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The Las Vegas Sands Corporation (NYSE:LVS) has disclosed that it probably broke a federal law that forbids businesses to bribe foreign government officials in a filing made with the Securities and Exchange Commission (SEC) on Friday. The disclosure comes on the heels of an internal Las Vegas Sands Corp. investigation that was initiated two years ago when it receive an SEC subpoena demanding the company provide documents related to its compliance with the Foreign Corrupt Practices Act.
According to an unnamed Wall Street Journal source, the bribery allegations were related to the company’s business dealings in China involving several company officials who are no longer employed by Sands. Las Vegas Sands derives approximately 60 percent of its revenue from China.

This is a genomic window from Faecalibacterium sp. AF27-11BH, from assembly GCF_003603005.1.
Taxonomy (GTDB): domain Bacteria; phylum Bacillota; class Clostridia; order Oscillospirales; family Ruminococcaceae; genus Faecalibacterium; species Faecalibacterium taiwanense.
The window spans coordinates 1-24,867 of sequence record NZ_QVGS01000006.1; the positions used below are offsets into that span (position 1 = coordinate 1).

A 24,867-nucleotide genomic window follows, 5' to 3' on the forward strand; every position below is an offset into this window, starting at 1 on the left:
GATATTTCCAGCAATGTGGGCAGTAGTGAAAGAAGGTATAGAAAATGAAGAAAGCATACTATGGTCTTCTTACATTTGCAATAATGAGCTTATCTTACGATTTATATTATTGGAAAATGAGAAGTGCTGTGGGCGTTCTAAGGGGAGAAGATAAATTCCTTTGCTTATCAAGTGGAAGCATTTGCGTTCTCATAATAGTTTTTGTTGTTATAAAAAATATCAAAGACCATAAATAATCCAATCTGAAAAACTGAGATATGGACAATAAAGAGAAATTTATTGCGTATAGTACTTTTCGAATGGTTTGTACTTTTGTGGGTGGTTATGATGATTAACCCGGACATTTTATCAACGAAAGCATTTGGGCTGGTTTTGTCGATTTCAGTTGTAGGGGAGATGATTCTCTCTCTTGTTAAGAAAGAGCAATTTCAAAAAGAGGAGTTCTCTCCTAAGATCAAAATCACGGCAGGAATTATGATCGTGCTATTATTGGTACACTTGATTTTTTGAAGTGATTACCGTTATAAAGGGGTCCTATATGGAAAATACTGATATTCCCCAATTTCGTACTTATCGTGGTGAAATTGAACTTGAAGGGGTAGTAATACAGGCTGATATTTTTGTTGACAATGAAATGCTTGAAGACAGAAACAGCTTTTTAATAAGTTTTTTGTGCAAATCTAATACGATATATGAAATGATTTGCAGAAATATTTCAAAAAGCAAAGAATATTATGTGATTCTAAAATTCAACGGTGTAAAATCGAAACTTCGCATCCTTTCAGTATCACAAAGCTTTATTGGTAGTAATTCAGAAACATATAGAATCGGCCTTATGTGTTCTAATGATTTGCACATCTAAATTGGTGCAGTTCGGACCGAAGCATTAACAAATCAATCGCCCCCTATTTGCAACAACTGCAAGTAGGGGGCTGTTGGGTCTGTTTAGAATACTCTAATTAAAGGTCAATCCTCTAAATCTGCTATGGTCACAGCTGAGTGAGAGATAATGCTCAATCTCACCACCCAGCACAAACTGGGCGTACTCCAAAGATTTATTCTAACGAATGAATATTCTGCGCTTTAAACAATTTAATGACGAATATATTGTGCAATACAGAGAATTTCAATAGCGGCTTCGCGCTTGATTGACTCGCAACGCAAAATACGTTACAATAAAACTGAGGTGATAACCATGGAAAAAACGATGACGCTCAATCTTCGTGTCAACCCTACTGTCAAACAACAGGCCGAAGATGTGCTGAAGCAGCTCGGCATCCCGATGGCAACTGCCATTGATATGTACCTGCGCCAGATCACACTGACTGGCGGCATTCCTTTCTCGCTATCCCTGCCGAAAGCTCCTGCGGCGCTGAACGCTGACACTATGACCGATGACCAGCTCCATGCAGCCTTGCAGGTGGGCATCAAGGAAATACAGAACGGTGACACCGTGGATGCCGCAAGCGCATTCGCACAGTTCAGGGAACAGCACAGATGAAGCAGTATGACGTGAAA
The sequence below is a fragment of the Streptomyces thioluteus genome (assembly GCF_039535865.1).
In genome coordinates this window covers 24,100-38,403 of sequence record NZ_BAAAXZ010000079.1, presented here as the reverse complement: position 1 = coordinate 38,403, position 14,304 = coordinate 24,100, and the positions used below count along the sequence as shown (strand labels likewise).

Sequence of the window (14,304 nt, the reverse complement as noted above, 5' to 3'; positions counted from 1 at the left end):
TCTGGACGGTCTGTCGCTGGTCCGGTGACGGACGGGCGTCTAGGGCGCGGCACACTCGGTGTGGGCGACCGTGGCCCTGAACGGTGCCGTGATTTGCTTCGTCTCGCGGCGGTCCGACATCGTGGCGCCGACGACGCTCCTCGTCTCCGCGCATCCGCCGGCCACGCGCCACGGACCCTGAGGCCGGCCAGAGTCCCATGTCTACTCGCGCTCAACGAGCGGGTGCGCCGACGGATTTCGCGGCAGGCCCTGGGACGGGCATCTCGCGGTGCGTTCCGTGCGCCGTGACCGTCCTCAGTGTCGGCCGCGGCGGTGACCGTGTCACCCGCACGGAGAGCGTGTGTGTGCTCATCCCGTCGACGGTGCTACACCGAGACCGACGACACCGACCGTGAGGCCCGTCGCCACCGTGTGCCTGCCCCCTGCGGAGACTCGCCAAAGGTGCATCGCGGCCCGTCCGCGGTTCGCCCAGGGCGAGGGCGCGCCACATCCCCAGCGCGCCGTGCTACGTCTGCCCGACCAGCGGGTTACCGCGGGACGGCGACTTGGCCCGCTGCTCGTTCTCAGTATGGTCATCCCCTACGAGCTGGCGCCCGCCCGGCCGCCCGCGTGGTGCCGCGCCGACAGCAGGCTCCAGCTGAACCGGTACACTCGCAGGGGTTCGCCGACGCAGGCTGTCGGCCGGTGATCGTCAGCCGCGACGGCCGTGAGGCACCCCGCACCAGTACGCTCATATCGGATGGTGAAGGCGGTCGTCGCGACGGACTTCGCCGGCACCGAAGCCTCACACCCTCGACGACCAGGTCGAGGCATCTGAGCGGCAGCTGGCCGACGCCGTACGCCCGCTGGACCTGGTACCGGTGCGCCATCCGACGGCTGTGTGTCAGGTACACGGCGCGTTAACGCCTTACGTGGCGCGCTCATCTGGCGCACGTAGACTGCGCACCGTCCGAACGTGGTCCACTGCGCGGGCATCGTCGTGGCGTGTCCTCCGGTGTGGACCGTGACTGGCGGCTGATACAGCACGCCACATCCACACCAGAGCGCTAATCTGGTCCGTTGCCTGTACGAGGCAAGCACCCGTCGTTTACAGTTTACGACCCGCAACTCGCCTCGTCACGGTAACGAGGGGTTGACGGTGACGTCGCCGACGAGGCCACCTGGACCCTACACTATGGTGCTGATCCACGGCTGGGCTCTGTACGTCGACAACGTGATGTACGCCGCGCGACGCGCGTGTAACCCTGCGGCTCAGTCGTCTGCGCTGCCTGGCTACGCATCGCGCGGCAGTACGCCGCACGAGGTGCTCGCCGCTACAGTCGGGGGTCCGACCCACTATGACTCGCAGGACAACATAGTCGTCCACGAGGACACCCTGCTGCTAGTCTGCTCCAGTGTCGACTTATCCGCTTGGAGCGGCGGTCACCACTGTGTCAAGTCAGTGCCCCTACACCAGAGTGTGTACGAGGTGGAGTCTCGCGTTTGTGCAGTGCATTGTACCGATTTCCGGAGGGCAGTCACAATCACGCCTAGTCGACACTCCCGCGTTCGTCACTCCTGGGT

Although the audit committee concluded that the “likely violations” of the federal anti-bribery law would have a negligible effect on the company’s finances, this disclosure may invoke penalties in the investigations headed by the Department of Justice and the SEC.
Sands also disclosed that it believes the federal investigations were triggered by a lawsuit filed by the former Sands China Ltd. CEO Steven Jacobs, who alleges he was fired because he refused to use “improper leverage” against Macau government officials. Jacobs alleges that he was directed to do so by Sheldon Adelson, the 79-year old chairman and CEO of the Las Vegas Sands Corporation.
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